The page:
The Centers for Disease Control and Prevention (CDC) may have declared the E.coli outbreak linked to Chipotle Mexican Grill restaurants over, but the restaurant chain continues to face more backlash from the food safety issue.
Not only have sales plummeted following a series of foodborne illness outbreaks across the country, which included infections of E.coli, salmonella and norovirus, the company was also slapped with a federal criminal investigation.
At first, the focus of the probe was on a single Chipotle restaurant in California where about 200 customers were sickened with norovirus. But the company announced it had been hit with another subpoena asking for company-wide food safety documents dating back to 2013.
The investigation, led by the U.S. Attorney’s Office for the Central District of California and the Food and Drug Administration (FDA), focuses on what the company knew about safety issues and why illnesses were not reported to authorities sooner.
According to a memorandum by Ventura County environmental division officials, the Simi Valley restaurant first reported the outbreak to them on Aug. 22. The restaurant had already closed and reopened the restaurant after having received two complaints of illnesses two days prior. As of Aug. 24, the public health department had yet to be made aware of the outbreak.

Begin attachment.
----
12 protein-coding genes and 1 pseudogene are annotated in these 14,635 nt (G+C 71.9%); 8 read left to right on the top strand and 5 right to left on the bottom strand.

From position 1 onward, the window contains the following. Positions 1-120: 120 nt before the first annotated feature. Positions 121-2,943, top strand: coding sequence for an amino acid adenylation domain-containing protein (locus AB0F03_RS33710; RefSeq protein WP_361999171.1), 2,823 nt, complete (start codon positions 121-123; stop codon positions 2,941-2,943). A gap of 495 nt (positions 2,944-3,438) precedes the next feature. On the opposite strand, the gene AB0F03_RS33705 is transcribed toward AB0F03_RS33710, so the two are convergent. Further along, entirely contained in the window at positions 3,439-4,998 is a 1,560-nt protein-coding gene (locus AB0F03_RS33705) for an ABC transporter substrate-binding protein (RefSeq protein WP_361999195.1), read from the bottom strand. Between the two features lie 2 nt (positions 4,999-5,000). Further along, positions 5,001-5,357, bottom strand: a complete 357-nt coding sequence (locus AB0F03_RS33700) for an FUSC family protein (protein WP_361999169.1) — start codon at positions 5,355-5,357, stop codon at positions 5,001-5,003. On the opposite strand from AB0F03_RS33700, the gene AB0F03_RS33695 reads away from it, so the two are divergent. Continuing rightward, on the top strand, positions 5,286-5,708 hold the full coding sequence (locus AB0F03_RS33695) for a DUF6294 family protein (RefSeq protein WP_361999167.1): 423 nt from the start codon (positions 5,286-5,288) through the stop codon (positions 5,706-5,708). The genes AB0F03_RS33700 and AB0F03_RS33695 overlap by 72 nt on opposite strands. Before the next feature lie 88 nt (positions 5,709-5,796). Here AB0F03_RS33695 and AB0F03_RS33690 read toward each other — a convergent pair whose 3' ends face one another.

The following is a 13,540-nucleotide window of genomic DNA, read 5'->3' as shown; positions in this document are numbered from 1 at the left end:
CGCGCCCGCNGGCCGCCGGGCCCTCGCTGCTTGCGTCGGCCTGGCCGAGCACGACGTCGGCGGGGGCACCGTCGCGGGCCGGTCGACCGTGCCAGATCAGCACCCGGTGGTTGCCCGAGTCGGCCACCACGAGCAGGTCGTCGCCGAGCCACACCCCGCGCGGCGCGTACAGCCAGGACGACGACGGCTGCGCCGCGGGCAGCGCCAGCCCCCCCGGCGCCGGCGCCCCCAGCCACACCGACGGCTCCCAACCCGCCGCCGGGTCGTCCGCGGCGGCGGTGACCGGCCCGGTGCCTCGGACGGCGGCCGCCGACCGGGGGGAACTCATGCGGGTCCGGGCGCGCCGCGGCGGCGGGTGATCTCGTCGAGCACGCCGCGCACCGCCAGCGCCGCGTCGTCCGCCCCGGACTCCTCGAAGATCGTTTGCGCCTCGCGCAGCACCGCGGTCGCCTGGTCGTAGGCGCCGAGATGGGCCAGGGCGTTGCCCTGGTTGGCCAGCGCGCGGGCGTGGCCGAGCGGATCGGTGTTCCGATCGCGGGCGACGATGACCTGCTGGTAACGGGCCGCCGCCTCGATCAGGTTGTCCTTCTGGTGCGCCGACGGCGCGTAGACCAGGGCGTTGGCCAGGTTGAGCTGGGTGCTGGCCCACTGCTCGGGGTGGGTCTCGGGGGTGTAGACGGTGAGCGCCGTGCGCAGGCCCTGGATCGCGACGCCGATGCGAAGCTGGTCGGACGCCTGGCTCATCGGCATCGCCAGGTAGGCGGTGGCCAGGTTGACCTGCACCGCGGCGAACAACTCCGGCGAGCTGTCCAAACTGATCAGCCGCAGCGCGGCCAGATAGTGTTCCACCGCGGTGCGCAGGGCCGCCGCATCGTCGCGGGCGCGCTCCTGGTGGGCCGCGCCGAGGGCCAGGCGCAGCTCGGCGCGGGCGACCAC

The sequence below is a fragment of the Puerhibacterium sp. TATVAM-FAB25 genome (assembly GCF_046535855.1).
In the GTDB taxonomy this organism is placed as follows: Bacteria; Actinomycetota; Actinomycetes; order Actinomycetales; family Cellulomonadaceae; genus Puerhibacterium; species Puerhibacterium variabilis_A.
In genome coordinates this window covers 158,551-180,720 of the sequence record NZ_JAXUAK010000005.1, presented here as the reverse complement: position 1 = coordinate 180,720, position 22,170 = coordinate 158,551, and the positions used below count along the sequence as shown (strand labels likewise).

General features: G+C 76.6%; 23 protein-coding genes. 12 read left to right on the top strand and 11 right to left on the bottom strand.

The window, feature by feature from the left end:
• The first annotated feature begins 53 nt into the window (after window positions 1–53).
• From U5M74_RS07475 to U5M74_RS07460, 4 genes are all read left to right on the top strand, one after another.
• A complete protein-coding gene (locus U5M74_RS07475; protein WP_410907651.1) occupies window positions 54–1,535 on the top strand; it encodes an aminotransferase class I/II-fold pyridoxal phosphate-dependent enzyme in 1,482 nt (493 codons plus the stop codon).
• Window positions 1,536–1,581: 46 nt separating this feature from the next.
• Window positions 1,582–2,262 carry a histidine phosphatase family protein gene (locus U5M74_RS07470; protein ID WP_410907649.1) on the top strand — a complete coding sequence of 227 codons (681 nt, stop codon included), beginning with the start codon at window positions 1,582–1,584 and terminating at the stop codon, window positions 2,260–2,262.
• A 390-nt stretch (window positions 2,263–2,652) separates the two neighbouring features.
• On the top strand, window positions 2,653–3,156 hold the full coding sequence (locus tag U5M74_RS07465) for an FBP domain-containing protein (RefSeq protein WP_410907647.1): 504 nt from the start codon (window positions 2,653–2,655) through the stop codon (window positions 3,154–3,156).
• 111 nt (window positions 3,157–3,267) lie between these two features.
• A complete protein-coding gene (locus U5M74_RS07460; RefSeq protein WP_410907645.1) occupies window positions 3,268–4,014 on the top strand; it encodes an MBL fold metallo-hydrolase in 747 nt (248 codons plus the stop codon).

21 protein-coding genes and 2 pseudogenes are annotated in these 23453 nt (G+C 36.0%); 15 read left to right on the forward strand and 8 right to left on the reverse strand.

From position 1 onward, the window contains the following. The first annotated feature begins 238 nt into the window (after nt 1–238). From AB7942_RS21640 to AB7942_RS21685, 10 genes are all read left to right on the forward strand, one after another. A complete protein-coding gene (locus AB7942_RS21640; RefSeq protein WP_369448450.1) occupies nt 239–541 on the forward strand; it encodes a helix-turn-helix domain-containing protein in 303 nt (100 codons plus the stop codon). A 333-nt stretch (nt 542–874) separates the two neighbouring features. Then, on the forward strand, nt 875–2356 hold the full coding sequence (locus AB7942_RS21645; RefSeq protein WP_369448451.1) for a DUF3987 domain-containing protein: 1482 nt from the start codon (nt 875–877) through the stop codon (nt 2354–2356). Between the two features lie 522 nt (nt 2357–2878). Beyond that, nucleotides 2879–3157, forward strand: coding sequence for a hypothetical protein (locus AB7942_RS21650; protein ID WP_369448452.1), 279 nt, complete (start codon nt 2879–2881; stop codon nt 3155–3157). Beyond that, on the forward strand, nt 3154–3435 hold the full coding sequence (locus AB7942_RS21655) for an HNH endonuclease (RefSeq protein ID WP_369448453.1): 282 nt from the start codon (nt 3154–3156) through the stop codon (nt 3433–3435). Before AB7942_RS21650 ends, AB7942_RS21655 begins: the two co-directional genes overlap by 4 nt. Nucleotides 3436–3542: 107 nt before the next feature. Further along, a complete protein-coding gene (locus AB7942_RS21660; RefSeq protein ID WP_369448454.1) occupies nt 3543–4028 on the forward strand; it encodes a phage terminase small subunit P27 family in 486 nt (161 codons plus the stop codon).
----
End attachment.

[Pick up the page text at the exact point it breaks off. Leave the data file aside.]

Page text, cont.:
Prosecutors may be questioning why the restaurant closed the location to clean it before notifying officials, and whether corporate executives were responsible for this protocol.
The memorandum also reported on Aug. 22 that 17 of its employees at the Simi Valley location had reported experiencing gastrointestinal symptoms. The restaurant said it replaced the staff with temporary employees. By the time the health department conducted its investigation on Aug. 24, the number of complaints had jumped to 46. During that inspection, more violations were found despite the restaurant being closed Aug. 21-22 for cleaning.
The subpoena could lead to a review of health inspection reports for all 1,900 Chipotle locations, which could lead to wider issues including violations of the Food, Drug and Cosmetic Act.